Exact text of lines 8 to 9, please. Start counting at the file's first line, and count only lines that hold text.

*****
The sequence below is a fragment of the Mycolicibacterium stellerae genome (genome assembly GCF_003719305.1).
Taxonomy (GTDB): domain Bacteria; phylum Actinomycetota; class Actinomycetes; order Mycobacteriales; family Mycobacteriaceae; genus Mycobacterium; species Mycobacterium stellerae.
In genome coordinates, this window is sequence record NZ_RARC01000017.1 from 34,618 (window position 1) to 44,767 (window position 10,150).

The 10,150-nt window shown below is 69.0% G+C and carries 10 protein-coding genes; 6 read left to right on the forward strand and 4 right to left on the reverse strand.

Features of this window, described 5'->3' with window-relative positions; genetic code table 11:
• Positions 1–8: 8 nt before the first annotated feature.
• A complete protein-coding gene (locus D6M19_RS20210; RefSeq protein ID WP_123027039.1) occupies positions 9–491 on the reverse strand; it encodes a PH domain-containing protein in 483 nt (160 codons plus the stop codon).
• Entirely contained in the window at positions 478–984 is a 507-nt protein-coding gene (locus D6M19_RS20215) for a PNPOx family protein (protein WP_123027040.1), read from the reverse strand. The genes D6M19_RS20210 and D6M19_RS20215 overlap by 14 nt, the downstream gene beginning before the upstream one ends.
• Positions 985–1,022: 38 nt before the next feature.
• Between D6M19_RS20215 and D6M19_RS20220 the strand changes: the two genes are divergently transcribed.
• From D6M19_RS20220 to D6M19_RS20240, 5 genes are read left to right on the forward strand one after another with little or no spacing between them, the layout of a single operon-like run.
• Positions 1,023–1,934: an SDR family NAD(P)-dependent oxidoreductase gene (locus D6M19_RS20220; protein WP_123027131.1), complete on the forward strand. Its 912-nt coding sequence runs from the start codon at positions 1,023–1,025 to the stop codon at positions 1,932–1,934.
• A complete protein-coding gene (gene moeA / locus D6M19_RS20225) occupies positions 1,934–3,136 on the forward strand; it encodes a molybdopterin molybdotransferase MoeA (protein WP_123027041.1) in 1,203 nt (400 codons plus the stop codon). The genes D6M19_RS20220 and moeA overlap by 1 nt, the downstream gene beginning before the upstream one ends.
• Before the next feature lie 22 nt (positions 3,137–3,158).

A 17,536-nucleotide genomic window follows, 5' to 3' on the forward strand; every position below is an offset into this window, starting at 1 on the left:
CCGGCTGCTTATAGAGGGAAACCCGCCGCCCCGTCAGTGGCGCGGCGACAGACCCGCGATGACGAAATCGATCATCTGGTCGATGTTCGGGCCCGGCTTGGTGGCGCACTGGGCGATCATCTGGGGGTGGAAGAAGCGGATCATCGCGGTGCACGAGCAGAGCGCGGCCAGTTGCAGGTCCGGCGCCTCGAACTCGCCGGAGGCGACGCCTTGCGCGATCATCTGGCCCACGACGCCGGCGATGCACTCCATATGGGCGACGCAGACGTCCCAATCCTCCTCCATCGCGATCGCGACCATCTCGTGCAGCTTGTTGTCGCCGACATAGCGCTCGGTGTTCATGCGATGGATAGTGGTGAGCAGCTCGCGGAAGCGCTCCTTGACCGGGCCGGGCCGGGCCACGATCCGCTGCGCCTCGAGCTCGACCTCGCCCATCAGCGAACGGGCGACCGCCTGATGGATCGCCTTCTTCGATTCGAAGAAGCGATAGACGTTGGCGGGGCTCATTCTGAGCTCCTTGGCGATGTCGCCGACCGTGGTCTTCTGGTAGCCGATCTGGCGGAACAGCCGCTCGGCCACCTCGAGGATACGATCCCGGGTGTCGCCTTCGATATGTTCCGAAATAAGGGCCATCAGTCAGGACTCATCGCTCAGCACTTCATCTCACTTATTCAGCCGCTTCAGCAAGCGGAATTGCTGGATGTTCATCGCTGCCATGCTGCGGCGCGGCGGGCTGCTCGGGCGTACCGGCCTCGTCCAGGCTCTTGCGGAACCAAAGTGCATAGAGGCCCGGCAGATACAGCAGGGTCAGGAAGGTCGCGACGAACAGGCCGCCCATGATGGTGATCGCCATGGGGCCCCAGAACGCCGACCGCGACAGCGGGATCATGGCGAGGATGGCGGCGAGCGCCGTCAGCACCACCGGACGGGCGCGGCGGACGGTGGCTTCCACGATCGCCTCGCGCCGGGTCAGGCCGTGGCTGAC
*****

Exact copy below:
• Entirely contained in the window at positions 478–984 is a 507-nt protein-coding gene (locus D6M19_RS20215) for a PNPOx family protein (protein WP_123027040.1), read from the reverse strand. The genes D6M19_RS20210 and D6M19_RS20215 overlap by 14 nt, the downstream gene beginning before the upstream one ends.
• Positions 985–1,022: 38 nt before the next feature.